However, the power of an attack on the ego can be devastating, as I think I illustrated here especially if it’s left unresolved. Furthermore, I don’t think that this situation is idiosyncratic. The kind of reaction I’ve illustrated here to being threatened resides deep in our unconscious minds and leaves us unsettled, cautious and wary, as individuals and as societies. In other posts on this blog I’ve addressed the issue of how we defend our egos by linguistic means, by the use of the indefinite ‘you’. I’ll be writing more about the ‘indefinite you’ again soon.
9 thoughts on “How fragile our egos can be (even for a successful university professor).”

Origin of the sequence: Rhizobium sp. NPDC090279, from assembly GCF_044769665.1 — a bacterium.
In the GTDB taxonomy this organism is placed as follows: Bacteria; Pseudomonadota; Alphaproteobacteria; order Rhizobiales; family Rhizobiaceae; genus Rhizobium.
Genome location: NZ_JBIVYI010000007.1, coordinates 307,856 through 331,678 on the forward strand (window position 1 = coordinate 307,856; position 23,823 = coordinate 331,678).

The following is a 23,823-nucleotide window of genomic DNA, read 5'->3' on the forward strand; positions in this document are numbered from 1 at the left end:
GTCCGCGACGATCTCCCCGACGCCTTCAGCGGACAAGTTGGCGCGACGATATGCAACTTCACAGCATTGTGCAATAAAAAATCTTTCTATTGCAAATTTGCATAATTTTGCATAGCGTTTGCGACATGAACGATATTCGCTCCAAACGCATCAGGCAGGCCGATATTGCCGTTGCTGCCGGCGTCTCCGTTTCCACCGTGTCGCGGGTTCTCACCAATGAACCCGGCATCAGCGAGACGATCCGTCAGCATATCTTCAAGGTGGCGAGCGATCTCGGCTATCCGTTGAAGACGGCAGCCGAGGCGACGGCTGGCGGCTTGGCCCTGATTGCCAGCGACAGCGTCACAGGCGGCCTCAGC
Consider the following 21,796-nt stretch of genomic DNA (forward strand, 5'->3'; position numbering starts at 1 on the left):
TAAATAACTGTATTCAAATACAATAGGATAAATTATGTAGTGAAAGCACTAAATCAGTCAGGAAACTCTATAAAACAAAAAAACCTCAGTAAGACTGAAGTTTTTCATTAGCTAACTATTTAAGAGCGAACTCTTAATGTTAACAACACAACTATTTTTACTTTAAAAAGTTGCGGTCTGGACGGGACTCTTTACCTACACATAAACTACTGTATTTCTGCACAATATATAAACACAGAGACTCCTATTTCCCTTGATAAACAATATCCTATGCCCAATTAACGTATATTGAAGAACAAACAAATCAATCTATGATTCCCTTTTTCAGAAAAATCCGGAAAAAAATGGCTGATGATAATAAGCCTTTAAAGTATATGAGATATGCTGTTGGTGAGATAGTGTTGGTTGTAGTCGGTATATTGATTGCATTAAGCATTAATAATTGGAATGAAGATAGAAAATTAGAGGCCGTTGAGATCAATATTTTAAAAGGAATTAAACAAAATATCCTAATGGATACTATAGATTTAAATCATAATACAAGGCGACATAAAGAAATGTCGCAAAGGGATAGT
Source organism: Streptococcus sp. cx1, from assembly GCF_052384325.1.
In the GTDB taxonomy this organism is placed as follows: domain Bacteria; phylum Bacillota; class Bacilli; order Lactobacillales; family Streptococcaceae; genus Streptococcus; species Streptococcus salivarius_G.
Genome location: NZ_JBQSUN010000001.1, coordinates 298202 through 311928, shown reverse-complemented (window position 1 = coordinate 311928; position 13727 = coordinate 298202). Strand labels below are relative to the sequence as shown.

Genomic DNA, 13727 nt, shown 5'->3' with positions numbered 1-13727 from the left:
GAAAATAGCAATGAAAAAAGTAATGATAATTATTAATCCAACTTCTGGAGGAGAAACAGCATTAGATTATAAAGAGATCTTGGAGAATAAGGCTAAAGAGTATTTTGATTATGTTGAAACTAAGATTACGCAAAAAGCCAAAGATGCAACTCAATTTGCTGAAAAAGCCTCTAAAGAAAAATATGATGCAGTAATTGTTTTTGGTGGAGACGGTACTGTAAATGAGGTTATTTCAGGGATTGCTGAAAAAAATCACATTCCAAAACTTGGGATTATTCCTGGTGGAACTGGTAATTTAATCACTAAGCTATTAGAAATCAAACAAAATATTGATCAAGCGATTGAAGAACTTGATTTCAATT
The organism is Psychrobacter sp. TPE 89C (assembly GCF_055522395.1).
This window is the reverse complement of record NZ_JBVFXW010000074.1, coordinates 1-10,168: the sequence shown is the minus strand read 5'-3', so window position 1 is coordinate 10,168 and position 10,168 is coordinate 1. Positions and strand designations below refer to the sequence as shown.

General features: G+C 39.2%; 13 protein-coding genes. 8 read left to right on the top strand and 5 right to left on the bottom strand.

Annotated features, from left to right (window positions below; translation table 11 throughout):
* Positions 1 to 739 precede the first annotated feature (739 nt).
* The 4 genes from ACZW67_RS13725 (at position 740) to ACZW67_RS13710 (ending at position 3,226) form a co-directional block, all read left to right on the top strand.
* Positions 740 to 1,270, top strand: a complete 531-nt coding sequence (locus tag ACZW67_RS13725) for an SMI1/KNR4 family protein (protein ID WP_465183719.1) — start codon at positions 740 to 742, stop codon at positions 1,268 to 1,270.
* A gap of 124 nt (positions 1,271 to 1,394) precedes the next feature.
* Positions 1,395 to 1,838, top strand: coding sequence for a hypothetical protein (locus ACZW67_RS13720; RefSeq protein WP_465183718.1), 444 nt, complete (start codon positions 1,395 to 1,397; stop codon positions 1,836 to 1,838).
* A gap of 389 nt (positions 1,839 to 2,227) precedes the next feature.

I am not a participant or believer in “organized religion”. I am a believer in sorting out some sort of spiritual faith during one’s lifetime. Your anecdote could be example of one of the main reasons. To accept that, even if a fellow human disapproves of your life philosophies or life work, there is a ? higher or different state of being within which we are all our perfect selves and dwell within love without threat. Many religions serve this up neatly on a platter, although the platter is also loaded up with a clear set of rules and threats. This seems to make the doctrine easier to swallow for many people. Perhaps the threat of violence is equated with the strength required to survive? Times have changed. The subconsciousness ruled by primal man has not. I hope it catches up, eventually. Until then, I will try to do right unto others, and not sweat the small stuff.